"Each seizure is like a sort of hemorrhage of innervation," wrote Flaubert to a friend. "The center of image formation in my brain suffers a seminal leak, a hundred thousand images erupt at once, in visual fireworks." His conviction that "something fairly tragic must previously have taken place in my brain box" did not prevent him from trying to squeeze out every drop of his "brain juice" ("cerveau pressé") onto paper. In recent decades, epileptologists have rushed to diagnose the epilepsy from which they are sure he suffered, but how is this relevant to reading his texts? This paper, tracing epileptic imagery in Flaubert’s fiction, argues that the apparent realism of the "useless detail" as described by Barthes and others in his work disguises the surprising intrusion of autobiographical memory into Flaubert’s work. This autobiographical memory, in turn, anchors a counter-fiction of injured self-narrative: content that is present because incomplete, unexpected, disavowed, fragmented, eruptive, and feared. DEBORAH JENSON is Professor of Romance Studies and Co-Director of the Health Humanities Lab. tgiFHI is a speaker series that gives Duke faculty in the humanities, interpretative social sciences and arts the opportunity to present on their current research to interlocutors in their fields.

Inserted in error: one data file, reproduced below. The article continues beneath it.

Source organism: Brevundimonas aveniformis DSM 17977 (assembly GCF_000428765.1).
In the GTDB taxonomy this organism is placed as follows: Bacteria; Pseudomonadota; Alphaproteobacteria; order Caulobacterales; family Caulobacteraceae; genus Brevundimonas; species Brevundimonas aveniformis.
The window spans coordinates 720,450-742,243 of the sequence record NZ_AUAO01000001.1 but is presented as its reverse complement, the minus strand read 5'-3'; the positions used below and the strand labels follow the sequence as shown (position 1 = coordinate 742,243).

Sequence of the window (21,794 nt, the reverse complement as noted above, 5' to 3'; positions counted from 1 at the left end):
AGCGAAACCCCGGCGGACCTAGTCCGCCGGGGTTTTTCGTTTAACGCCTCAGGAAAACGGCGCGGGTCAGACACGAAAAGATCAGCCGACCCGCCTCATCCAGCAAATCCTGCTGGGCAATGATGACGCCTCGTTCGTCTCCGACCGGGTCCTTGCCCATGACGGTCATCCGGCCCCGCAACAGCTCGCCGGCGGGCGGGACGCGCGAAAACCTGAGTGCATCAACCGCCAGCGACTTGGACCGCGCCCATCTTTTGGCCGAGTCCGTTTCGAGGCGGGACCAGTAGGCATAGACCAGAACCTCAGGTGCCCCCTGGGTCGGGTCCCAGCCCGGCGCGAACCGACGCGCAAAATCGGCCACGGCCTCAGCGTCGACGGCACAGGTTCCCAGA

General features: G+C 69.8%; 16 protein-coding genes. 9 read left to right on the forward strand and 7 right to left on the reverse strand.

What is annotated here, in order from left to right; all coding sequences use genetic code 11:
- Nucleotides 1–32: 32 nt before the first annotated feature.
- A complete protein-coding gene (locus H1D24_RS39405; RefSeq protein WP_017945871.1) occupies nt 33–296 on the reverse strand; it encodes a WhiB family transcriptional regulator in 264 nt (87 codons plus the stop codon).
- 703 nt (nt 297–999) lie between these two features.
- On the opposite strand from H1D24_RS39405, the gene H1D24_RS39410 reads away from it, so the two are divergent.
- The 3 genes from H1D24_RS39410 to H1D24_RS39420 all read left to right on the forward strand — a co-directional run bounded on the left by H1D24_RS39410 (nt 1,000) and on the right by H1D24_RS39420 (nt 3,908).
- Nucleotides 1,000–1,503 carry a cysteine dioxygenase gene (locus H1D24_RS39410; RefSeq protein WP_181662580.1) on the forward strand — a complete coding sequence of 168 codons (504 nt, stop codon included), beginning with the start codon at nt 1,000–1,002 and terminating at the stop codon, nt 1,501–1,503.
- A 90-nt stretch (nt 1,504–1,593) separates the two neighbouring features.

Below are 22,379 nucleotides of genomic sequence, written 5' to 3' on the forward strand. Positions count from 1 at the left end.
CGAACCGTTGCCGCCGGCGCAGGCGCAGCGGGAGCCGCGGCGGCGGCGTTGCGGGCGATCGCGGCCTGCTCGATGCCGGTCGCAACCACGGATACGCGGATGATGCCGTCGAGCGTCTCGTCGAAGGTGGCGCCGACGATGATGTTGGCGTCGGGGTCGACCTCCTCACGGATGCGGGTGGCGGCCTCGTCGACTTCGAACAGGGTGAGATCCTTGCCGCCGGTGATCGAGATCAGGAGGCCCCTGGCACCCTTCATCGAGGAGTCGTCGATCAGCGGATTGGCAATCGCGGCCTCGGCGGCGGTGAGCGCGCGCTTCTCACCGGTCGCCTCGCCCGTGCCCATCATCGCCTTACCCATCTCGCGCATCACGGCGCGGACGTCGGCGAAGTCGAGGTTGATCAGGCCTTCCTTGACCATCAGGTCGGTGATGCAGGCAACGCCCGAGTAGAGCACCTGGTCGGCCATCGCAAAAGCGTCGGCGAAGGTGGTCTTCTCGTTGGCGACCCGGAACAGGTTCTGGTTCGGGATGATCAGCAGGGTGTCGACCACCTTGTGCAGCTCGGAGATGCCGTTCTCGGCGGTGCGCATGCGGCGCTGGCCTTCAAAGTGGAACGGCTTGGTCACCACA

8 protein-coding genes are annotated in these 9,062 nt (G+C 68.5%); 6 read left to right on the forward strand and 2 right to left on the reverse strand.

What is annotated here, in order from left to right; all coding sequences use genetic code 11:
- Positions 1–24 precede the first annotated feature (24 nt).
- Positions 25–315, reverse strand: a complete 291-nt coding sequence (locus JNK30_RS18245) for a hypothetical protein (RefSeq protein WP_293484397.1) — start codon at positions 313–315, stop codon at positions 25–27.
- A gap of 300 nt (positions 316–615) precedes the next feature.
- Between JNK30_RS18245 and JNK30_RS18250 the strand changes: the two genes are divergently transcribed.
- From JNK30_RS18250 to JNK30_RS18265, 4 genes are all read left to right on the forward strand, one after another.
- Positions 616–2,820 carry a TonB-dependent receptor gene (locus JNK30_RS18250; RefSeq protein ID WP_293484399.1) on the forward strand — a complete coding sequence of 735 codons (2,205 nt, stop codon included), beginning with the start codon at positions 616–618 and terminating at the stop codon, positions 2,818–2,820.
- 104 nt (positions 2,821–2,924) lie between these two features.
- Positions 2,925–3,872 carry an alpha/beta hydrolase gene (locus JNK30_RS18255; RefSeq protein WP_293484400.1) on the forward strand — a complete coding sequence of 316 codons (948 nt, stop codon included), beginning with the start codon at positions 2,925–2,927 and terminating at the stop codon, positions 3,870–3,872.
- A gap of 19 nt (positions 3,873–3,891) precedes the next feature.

Part of tgiFHI is a speaker series that gives Duke faculty in the humanities, interpretative social sciences and arts the opportunity to present on their current research to interlocutors in their fields.
This event is also part of a two-day symposium, “Neurodiversities,” presented by the CHCI Medical Humanities Network and the Duke Health Humanities Lab @ FHI. Co-sponsored by FHI Humanities Futures, DIBS/FHI Neurohumanities Research Group; UNC Institute for Arts & Humanities & HHIVE.